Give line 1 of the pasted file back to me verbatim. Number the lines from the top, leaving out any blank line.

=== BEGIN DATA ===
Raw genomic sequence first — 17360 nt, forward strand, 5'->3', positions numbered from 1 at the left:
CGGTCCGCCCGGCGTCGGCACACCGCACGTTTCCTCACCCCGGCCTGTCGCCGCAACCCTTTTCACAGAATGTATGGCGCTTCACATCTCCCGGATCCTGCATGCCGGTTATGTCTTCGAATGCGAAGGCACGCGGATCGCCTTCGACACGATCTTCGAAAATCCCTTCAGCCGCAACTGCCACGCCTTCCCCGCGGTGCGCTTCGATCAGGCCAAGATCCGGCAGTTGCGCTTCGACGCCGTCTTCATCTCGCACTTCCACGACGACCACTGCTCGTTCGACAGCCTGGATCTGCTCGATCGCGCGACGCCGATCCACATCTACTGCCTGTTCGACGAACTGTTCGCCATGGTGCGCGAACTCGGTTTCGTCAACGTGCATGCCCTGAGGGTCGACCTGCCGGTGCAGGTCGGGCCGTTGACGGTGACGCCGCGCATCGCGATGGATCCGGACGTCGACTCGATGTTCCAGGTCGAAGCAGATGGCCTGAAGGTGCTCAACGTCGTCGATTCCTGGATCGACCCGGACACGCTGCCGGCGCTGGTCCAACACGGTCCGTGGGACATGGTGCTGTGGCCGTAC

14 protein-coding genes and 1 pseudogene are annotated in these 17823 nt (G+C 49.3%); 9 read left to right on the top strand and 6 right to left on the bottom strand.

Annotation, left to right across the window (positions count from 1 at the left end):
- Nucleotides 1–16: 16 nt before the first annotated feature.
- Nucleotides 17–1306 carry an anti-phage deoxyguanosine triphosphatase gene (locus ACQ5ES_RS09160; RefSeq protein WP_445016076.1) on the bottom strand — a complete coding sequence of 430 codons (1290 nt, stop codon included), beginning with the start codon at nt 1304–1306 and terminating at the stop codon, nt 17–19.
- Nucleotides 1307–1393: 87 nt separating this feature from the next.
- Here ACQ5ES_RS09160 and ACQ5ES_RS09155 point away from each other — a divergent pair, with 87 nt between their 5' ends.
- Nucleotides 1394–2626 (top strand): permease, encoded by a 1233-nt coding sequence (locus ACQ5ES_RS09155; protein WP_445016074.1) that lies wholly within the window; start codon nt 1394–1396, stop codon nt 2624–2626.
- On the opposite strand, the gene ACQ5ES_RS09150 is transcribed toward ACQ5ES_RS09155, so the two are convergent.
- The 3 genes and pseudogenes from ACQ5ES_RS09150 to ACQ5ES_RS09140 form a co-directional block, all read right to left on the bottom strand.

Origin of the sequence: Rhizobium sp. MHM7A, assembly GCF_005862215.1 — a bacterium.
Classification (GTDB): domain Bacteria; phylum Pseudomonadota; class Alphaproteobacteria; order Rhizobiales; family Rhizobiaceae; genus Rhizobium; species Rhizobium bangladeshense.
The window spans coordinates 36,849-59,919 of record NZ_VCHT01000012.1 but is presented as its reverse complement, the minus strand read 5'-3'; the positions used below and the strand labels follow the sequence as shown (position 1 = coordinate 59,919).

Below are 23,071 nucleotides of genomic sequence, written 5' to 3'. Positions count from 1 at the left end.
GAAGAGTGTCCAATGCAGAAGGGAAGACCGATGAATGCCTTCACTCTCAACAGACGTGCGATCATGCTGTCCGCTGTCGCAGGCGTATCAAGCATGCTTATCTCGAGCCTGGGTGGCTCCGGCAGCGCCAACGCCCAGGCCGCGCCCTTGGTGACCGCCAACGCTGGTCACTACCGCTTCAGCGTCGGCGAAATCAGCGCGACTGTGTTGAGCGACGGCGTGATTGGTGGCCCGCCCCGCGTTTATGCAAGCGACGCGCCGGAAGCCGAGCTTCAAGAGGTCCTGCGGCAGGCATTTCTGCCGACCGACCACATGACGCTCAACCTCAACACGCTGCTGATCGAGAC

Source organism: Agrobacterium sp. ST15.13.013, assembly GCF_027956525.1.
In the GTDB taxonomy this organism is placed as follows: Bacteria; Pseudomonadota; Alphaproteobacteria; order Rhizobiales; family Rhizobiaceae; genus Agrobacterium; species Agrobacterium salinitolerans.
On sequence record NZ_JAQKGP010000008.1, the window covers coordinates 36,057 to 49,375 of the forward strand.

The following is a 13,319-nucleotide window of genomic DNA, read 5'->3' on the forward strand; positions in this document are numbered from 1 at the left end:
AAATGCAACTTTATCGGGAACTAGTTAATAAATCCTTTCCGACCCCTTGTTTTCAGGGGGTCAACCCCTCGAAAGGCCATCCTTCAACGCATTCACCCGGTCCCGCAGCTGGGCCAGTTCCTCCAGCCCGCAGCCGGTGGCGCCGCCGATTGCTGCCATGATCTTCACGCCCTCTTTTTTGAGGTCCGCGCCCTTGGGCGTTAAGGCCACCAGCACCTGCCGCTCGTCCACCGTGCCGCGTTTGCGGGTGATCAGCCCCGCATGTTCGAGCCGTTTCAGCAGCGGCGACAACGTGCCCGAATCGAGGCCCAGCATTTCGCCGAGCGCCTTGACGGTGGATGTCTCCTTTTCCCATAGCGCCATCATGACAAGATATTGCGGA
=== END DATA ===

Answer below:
Raw genomic sequence first — 17360 nt, forward strand, 5'->3', positions numbered from 1 at the left: